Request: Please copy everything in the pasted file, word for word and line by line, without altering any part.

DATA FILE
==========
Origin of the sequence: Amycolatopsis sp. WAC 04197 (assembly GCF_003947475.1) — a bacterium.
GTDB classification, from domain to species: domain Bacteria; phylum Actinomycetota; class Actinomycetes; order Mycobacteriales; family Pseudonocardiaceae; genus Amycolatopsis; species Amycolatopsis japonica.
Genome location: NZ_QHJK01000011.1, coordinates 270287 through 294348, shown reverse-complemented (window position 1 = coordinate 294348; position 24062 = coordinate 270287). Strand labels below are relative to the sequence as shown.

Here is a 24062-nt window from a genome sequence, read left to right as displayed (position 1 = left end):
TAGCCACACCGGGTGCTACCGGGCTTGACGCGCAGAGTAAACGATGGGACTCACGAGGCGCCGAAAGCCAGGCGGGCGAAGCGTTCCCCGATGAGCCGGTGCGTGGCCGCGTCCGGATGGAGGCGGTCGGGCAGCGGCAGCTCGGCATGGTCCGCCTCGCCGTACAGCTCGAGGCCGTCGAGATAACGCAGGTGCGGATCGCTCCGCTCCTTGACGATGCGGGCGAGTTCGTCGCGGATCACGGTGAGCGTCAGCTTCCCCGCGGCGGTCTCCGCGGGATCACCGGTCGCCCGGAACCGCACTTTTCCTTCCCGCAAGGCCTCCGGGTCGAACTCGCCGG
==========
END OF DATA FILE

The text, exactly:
Origin of the sequence: Amycolatopsis sp. WAC 04197 (assembly GCF_003947475.1) — a bacterium.
GTDB classification, from domain to species: domain Bacteria; phylum Actinomycetota; class Actinomycetes; order Mycobacteriales; family Pseudonocardiaceae; genus Amycolatopsis; species Amycolatopsis japonica.
Genome location: NZ_QHJK01000011.1, coordinates 270287 through 294348, shown reverse-complemented (window position 1 = coordinate 294348; position 24062 = coordinate 270287). Strand labels below are relative to the sequence as shown.

Here is a 24062-nt window from a genome sequence, read left to right as displayed (position 1 = left end):
TAGCCACACCGGGTGCTACCGGGCTTGACGCGCAGAGTAAACGATGGGACTCACGAGGCGCCGAAAGCCAGGCGGGCGAAGCGTTCCCCGATGAGCCGGTGCGTGGCCGCGTCCGGATGGAGGCGGTCGGGCAGCGGCAGCTCGGCATGGTCCGCCTCGCCGTACAGCTCGAGGCCGTCGAGATAACGCAGGTGCGGATCGCTCCGCTCCTTGACGATGCGGGCGAGTTCGTCGCGGATCACGGTGAGCGTCAGCTTCCCCGCGGCGGTCTCCGCGGGATCACCGGTCGCCCGGAACCGCACTTTTCCTTCCCGCAAGGCCTCCGGGTCGAACTCGCCGG